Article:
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The leader of Southend’s Conservative group has accused the council of “pushing anti-Conservative messages” by ‘liking’ a tweet about a young boy who was forced to be treated on the floor of a hospital due to a lack of beds.
The tweet ‘liked’ by the official Southend Council Twitter account was posted by ITV political correspondent Joe Pike who described how PM Boris Johnson had taken his phone when he pulled up a photograph of a four-year-old forced to lie on a pile of coats at a Leeds hospital.
Tory leader Tony Cox said it was “appalling” that the council’s official account would be used to ‘like’ what he labelled “anti-Conservative messages” during the pre-election period – commonly referred to as purdah.
He said: “It is incumbent on whoever it is to show political neutrality and that is regardless of whether the councils media department ‘liked’ a tweet that is anti-Labour, anti-Lib Dem, or whoever – it is not the role of civil service.”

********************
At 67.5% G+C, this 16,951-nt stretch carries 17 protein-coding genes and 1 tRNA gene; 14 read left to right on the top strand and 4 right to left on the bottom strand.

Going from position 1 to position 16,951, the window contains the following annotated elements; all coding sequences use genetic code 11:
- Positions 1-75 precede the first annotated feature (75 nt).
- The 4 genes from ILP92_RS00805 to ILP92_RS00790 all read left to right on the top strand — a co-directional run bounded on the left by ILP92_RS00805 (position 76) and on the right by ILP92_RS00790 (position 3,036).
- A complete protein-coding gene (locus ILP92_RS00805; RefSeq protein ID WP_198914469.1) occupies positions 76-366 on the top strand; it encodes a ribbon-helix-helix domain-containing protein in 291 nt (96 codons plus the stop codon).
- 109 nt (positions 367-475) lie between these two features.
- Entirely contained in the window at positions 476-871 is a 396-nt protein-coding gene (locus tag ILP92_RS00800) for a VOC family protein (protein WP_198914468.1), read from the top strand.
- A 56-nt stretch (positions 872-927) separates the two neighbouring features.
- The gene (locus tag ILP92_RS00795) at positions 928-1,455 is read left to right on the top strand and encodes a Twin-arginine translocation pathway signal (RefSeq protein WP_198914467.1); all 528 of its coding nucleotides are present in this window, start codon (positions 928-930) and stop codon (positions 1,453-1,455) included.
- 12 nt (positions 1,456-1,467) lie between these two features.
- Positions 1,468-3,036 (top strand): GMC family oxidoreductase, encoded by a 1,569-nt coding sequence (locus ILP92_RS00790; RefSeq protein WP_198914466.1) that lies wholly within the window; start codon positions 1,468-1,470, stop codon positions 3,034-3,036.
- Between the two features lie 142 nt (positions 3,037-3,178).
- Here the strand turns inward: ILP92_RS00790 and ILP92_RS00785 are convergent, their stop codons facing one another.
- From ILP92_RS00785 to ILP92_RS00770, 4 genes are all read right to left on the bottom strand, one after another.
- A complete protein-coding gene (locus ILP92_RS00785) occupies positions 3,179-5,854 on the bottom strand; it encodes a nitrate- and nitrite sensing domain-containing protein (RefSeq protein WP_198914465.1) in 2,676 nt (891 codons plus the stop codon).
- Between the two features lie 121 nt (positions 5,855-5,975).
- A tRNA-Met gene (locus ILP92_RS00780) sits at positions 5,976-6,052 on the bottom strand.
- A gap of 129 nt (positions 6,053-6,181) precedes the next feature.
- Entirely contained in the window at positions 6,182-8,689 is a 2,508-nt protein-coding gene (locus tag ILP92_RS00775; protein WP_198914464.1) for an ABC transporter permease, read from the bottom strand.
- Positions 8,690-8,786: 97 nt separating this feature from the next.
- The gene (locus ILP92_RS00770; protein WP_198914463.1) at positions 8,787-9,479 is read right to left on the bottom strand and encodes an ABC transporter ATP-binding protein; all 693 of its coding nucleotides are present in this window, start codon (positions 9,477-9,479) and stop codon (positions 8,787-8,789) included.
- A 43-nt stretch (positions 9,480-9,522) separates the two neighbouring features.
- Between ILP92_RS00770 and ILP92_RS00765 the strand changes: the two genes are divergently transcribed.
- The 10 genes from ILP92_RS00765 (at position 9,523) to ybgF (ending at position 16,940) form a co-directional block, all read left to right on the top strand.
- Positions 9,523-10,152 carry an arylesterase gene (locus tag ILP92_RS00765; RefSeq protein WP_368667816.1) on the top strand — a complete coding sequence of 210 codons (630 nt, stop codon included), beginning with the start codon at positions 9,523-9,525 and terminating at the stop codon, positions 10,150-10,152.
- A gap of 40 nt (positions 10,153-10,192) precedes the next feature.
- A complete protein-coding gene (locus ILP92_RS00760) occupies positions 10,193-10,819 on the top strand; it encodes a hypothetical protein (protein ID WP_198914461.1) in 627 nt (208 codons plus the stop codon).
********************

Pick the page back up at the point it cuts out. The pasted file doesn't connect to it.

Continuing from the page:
In a tweet, Mr Cox added: “Political neutrality out of the window, purdah ignored. Disgrace.”
The council is expected to always be politically neutral, delivery and supporting policies from all administrations but these rules are even stricter during elections due to the danger of influencing voters.
After Cox’s concerns were highlighted, a spokesman claimed what had happened was a mistake.
He said: “On Wednesday December 11, the council was made aware that a tweet by an ITV News reporter with a link to a national news story had been ‘liked’ by the council’s official twitter account.
“The issue was looked into immediately and whilst the story had been ‘liked’ by the communications team who monitor the account, it was a genuine error as the officer was not aware they were on the council account at the time.
“The ‘like’ was removed immediately and the team reminded of the need for care and attention when on the council’s twitter account.
“Steps have also been taken to minimise the risks of switching between different accounts by ensuring the team are issued with appropriate devices for work use.”